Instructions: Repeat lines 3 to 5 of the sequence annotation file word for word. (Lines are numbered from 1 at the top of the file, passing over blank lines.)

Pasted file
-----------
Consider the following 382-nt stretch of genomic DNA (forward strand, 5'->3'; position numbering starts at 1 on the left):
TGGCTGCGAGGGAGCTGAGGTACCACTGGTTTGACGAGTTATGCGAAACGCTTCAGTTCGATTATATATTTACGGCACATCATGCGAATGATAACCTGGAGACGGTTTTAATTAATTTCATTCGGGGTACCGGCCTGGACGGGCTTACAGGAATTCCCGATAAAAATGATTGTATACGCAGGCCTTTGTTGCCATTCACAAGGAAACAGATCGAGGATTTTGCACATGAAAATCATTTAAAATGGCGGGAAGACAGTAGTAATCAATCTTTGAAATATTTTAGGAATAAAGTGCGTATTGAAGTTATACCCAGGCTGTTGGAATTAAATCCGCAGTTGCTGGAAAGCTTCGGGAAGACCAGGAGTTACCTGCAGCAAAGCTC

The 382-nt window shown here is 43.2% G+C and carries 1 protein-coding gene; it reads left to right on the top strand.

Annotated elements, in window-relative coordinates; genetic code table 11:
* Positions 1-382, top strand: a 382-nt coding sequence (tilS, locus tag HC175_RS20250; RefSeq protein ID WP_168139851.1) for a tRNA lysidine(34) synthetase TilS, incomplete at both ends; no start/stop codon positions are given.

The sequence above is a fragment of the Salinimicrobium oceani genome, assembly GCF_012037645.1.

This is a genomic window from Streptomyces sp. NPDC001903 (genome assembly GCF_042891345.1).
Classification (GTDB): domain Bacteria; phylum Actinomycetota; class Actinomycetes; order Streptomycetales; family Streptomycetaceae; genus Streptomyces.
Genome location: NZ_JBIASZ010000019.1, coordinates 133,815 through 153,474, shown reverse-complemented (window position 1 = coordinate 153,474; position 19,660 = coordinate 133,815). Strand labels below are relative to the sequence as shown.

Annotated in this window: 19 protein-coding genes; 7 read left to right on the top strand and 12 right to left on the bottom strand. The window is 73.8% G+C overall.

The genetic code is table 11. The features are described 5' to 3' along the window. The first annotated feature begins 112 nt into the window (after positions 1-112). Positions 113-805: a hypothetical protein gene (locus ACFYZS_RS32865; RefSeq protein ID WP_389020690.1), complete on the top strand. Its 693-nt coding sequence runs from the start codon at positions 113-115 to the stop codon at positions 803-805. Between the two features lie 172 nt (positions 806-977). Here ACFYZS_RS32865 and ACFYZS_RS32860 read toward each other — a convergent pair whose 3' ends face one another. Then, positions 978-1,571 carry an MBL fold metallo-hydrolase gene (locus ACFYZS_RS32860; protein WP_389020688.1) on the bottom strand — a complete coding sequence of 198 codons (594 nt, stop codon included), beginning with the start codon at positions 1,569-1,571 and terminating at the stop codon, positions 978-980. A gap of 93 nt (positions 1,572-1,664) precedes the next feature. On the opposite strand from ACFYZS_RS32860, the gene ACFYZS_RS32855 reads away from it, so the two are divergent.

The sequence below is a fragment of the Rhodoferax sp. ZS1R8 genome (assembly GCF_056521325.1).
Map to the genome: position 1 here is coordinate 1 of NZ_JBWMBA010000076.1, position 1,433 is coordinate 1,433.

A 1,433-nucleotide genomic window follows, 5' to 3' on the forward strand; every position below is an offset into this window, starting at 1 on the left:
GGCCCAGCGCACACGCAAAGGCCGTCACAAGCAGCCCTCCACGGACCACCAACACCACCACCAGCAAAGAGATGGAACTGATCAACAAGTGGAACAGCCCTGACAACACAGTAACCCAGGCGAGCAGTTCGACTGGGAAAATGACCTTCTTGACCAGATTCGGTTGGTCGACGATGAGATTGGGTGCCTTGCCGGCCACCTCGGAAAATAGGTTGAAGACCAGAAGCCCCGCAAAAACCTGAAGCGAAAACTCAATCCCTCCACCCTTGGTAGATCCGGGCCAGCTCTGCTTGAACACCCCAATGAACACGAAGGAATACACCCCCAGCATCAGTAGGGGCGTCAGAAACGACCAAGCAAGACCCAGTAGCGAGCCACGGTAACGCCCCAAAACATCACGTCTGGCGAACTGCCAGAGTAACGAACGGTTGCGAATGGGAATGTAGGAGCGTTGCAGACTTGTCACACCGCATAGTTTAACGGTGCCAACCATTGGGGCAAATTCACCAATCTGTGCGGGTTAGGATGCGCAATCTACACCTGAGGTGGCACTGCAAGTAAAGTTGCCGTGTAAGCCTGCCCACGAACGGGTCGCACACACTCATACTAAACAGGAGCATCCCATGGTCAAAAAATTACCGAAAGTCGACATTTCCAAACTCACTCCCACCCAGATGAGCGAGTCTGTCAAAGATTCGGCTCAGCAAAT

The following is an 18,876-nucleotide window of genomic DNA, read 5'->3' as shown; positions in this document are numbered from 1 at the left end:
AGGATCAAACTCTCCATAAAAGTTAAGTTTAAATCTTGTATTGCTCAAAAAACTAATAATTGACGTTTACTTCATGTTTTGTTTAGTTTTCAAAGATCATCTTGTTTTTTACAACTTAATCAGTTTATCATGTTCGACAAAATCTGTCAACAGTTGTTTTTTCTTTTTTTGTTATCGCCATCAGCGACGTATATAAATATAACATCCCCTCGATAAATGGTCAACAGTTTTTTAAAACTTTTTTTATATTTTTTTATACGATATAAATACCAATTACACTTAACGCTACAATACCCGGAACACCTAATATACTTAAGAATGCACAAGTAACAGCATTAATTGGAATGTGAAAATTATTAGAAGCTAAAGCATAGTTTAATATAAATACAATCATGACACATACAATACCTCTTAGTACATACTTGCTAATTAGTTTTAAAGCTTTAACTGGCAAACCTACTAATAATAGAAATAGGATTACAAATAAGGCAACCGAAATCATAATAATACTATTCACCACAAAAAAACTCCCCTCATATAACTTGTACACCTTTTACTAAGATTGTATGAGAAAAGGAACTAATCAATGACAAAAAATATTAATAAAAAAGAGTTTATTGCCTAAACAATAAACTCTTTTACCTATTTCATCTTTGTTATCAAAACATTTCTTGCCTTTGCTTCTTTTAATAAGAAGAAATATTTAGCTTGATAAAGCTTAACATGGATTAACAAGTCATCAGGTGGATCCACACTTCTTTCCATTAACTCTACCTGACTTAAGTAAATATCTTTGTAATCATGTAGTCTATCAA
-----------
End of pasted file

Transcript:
The 382-nt window shown here is 43.2% G+C and carries 1 protein-coding gene; it reads left to right on the top strand.

Annotated elements, in window-relative coordinates; genetic code table 11:
* Positions 1-382, top strand: a 382-nt coding sequence (tilS, locus tag HC175_RS20250; RefSeq protein ID WP_168139851.1) for a tRNA lysidine(34) synthetase TilS, incomplete at both ends; no start/stop codon positions are given.